“You didn’t tell me!”
I was awakened at 6AM one March morning in 1994 with my friend Larry screaming this through the phone at me. “You didn’t tell me that Joey was killed last night.”
I hadn’t known.
After ending the call with Larry, I phoned my father and told him what had happened. “What are you going to do?” he asked. I replied that I planned to go to work and would make further plans as I had more information.
My father knew better.
The drive from his house to mine usually took a little more than an hour. 45 minutes after we hung up, he was at my house with breakfast. By then, the reality had hit me. I was sitting in a corner screaming the only word left in my vocabulary, “Nonononononononononono!”
My father stayed with me in the days and weeks that followed. In spite of the several very difficult events I’d gone through that year, burying my friend was (and remains) the hardest thing I’ve ever had to do. We love our family partly because, well, we have to. But, we love our friends because we choose to. Losing them is losing the family we’ve made for ourselves. It rips us in several directions. But Daddy stayed with me. He held me like his baby I once was as I wept so many times. I felt his own tears hitting my hair at the graveside service. He gave me counsel when, after picking up the phone to call Joey yet again, I dropped both it and myself to the floor, wailing, “How long will I keep doing this?” My father said, “My father was my best friend and sometimes, even now, more than 20 years later, I think that if I could just talk to Daddy, everything would be alright.”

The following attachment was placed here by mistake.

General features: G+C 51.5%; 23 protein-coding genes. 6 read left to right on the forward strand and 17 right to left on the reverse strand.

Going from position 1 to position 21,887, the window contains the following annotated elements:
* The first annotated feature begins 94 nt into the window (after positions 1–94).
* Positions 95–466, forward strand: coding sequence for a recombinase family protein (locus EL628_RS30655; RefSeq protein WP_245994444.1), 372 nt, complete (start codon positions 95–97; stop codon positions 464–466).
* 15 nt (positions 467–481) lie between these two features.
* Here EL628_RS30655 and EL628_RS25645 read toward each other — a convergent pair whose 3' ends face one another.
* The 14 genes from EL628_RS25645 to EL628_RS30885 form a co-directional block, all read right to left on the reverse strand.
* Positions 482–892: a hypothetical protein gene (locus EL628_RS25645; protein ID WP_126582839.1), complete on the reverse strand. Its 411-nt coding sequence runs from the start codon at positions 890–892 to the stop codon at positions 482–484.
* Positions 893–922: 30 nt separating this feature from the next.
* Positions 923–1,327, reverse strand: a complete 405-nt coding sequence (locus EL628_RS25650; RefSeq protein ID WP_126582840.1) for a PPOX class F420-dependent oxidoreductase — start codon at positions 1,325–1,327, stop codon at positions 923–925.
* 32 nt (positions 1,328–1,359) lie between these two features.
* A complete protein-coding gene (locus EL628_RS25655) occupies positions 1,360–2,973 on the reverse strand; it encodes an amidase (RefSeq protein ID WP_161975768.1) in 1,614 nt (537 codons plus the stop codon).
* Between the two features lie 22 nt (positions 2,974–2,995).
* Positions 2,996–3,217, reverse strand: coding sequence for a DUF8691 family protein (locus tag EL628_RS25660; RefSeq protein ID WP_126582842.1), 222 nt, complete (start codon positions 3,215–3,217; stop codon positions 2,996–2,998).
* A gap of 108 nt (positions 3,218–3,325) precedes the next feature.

It wasn’t what I wanted to hear. I didn’t feel any better; but, he told me the truth. I still think of things I’d love to tell Joey.
Parents love their children differently than children love their parents. I’ve heard that all my life and know its truth in my own affections for my son and for my father. Tomorrow, my sister and I go with our daddy as he buries the woman he loves and with whom he had planned to spend the rest of his life. As mothers, I know that we would do anything to spare our own children this kind of anguish. As children, I know that both of us would far rather experience this torment for ourselves than to watch that dear man as he is shattered by this grief.
When it comes to those you love, it is agonizing to stand helplessly by, watching their suffering. It is decidedly easier to feel your own pain.